ND universities ask Senate for changes to research bill

NDUS chancellor Mark Hagerott addresses the Senate Appropriations committee Monday, March 18, in Bismarck. Sydney Mook / Forum News Service
NDUS chancellor Mark Hagerott addresses the Senate Appropriations committee Monday, March 18, in Bismarck. Sydney Mook / Forum News Service

BISMARCK -- Supporters of a bill that would allocate Legacy Fund earnings for the state’s research schools are asking the Senate Appropriations Committee to consider amending the bill to instead include it in the overall funding for the university system.

The move comes as the University of North Dakota, North Dakota State University and private-sector research boosters attempt to keep the research dollars proposal alive after it received a “do not pass” recommendation from the House Appropriations Committee late last week. The proposal already had received backing by the state Senate.

Senate Bill 2282, introduced by Sen. Ron Sorvaag, R-Fargo, would transfer 15 percent of Legacy Fund earnings to an economic diversification research fund that would support work by UND and NDSU. The fund would be capped at $45 million. The bill passed the Senate with a 43-4 vote and received a 13-0 “do pass” vote in the Senate Appropriations Committee.

However, the House Appropriations Committee gave the bill a “do not pass” recommendation late last week, so the universities and Valley Prosperity Partnership Co-chair Steve Burian are asking that the bill to be absorbed into the higher education bill. The VPP, an organization dedicated to economic development in the region, helped bring UND and NDSU together on the topic last year.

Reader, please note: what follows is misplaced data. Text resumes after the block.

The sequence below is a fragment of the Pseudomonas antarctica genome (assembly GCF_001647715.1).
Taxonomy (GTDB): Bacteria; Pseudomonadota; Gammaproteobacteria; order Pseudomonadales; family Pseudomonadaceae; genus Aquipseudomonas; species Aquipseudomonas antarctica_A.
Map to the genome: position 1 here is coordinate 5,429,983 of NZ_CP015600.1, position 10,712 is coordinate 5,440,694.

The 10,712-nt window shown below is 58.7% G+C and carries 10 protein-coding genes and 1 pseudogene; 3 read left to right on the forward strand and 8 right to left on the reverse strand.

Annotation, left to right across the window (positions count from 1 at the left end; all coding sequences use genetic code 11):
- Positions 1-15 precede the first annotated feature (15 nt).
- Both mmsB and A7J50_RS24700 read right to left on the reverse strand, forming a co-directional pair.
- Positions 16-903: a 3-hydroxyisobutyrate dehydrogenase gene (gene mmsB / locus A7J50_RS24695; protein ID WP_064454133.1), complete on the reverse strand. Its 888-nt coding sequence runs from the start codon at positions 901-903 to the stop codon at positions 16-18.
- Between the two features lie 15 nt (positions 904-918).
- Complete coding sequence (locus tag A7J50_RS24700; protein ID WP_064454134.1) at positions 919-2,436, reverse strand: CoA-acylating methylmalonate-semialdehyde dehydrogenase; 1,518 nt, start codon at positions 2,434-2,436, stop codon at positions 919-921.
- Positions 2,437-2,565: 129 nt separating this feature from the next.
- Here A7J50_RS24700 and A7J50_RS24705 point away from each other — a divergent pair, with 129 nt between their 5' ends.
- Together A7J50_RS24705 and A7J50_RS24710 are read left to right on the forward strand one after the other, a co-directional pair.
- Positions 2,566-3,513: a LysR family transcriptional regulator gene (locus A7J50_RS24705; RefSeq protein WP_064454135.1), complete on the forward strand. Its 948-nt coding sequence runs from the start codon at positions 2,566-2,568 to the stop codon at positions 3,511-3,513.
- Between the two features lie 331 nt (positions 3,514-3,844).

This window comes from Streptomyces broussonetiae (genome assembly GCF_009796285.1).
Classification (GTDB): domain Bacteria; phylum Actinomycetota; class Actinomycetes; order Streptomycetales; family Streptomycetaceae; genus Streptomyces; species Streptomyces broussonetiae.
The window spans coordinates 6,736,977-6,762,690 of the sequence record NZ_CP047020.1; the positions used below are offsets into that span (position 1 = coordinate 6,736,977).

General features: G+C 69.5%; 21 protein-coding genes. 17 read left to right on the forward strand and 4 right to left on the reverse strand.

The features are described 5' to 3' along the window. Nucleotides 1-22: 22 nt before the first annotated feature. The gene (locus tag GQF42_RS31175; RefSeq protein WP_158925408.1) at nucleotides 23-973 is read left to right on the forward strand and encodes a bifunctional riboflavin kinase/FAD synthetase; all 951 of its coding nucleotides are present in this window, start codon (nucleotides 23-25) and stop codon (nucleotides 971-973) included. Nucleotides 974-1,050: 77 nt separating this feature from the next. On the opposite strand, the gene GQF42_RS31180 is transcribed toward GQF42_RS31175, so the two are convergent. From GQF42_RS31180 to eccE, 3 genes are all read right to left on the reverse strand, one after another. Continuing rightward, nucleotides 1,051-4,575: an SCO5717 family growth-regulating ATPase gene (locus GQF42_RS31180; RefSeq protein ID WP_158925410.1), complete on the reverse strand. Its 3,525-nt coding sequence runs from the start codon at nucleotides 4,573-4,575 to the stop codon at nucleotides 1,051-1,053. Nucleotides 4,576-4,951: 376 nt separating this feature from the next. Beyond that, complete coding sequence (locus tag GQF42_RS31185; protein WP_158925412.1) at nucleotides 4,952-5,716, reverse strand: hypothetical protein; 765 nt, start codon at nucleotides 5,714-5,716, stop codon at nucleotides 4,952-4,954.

The full House still needs to vote on the bill.

The proposed change came at the end of UND’s budget presentation to the Senate committee Monday morning.

While the bill still could pass the House, the universities want the Senate to reup its commitment to the bill and research in the state.

“This bill is a bona fide effort by the North Dakota business leaders, many whom have statewide, regional and national footprints, to diversify and strengthen our economy,” Burian said.

Peter Johnson, a chief liaison officer at UND who attended the meeting Monday, March 18, said it’s too early to determine if any proposed changes would mean the research proposal would be detached from the Legacy Fund.

Sen. Ray Holmberg, R-Grand Forks, is the chairman of the Senate Appropriations Committee. He believes the research dollars and House Bill 1003, which includes money for the higher education system, need to stay separate.

Holmberg said it also is important to wait to see how the House votes.

“There’s so much going on in the higher education budget that personally I’m not that excited or interested in putting another big discussion issue on that budget,” he said. “We have to focus on the funding of the campuses in (House Bill 1003) and worry about research in the other one.”